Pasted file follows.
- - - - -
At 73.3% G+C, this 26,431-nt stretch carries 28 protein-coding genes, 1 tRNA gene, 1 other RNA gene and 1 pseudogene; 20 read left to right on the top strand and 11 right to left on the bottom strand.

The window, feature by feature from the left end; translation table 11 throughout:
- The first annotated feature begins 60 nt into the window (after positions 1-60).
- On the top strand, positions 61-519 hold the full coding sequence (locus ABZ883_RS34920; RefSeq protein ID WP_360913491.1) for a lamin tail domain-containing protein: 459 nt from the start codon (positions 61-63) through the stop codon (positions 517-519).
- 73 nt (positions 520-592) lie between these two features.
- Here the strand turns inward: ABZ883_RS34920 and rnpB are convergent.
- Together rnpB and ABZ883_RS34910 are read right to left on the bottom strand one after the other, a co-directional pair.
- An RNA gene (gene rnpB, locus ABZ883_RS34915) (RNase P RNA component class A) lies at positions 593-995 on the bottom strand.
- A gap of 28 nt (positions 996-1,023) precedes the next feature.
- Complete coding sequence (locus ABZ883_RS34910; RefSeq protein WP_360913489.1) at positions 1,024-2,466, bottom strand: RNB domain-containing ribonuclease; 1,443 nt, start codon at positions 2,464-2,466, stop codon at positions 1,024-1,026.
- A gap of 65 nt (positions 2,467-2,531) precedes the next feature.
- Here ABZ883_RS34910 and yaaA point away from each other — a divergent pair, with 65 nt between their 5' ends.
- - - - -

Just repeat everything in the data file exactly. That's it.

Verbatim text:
At 73.3% G+C, this 26,431-nt stretch carries 28 protein-coding genes, 1 tRNA gene, 1 other RNA gene and 1 pseudogene; 20 read left to right on the top strand and 11 right to left on the bottom strand.

The window, feature by feature from the left end; translation table 11 throughout:
- The first annotated feature begins 60 nt into the window (after positions 1-60).
- On the top strand, positions 61-519 hold the full coding sequence (locus ABZ883_RS34920; RefSeq protein ID WP_360913491.1) for a lamin tail domain-containing protein: 459 nt from the start codon (positions 61-63) through the stop codon (positions 517-519).
- 73 nt (positions 520-592) lie between these two features.
- Here the strand turns inward: ABZ883_RS34920 and rnpB are convergent.
- Together rnpB and ABZ883_RS34910 are read right to left on the bottom strand one after the other, a co-directional pair.
- An RNA gene (gene rnpB, locus ABZ883_RS34915) (RNase P RNA component class A) lies at positions 593-995 on the bottom strand.
- A gap of 28 nt (positions 996-1,023) precedes the next feature.
- Complete coding sequence (locus ABZ883_RS34910; RefSeq protein WP_360913489.1) at positions 1,024-2,466, bottom strand: RNB domain-containing ribonuclease; 1,443 nt, start codon at positions 2,464-2,466, stop codon at positions 1,024-1,026.
- A gap of 65 nt (positions 2,467-2,531) precedes the next feature.
- Here ABZ883_RS34910 and yaaA point away from each other — a divergent pair, with 65 nt between their 5' ends.